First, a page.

BHP shareholders support coal mining beyond 2050
The Australasian Centre for Corporate Responsibility (ACCR) is commenting on the 17% vote against BHP’s Climate Transition Action Plan at its UK AGM today.
BHP became the first Australian company to provide its shareholders with an advisory vote on its climate plan, or ‘Say on Climate’. ACCR’s analysis of BHP’s Climate Transition Action Plan is available here.
ACCR understands that BHP disclosed preliminary voting results to the handful of people present at the meeting in London, but hasn’t disclosed voting results to the exchange.
Dan Gocher, Director of Climate & Environment at the Australasian Centre for Corporate Responsibility (ACCR) said:
“In an extraordinary affront to shareholder democracy, BHP didn’t field a single question on its remuneration report, director re-elections, climate transition action plan or the three shareholder resolutions. BHP also failed to disclose preliminary voting results. The Big Australian has effectively abandoned accountability and transparency at its AGM.
“If reports of 83% support for its climate plan are true, then BHP shareholders have rubber stamped a plan that will see the company mine coal well beyond 2050—the date by which BHP has committed to achieve net zero emissions.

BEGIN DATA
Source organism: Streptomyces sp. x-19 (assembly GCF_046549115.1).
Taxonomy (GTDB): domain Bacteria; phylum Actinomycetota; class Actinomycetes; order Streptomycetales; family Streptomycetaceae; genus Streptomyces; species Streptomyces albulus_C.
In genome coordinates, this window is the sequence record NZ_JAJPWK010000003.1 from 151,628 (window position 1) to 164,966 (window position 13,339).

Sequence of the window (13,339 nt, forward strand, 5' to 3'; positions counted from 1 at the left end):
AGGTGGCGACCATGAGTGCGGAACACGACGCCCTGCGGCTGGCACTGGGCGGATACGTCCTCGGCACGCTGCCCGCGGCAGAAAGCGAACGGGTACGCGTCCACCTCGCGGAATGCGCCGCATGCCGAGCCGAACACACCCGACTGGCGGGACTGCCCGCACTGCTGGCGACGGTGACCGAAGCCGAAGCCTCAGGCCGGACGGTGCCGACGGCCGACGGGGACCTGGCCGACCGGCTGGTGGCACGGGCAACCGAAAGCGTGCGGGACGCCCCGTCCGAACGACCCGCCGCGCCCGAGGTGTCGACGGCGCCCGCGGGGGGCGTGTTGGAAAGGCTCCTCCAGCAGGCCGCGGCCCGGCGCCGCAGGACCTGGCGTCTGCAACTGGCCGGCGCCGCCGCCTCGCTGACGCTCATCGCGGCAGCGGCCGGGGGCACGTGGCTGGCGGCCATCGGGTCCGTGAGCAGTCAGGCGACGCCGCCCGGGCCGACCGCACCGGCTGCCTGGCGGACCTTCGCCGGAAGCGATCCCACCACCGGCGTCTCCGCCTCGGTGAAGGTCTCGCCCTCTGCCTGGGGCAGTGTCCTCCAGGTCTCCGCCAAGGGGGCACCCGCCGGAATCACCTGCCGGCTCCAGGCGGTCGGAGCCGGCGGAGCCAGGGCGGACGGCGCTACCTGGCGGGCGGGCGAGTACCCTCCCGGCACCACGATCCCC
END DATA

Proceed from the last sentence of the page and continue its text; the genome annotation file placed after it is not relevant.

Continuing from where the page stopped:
“Institutional investors have proven that they are easily cowed by big companies like BHP and they’re unwilling to force them to adhere to the Paris Agreement.
“While BHP would have expected near unanimous support, 83% support for a plan that involves significant expansion in fossil fuel production is a terrible signal to send ahead of COP26.
“Despite its claims of climate leadership, BHP’s climate plan isn’t even close to what is required to prevent runaway climate change.
“In FY2022, BHP intends to allocate US$2.3 billion in capital expenditure to oil and gas development, including US$540 million on exploration. BHP is also seeking to extend the life of its Mt Arthur thermal coal mine to 2045 and its Caval Ridge metallurgical coal mine to 2056.
“BHP has failed to set targets for its most material source of emissions - its Scope 3 emissions from steelmaking. BHP generated profits of US$11.3 billion in 2021, yet has allocated just US$65 million to advancing the decarbonisation of steel.”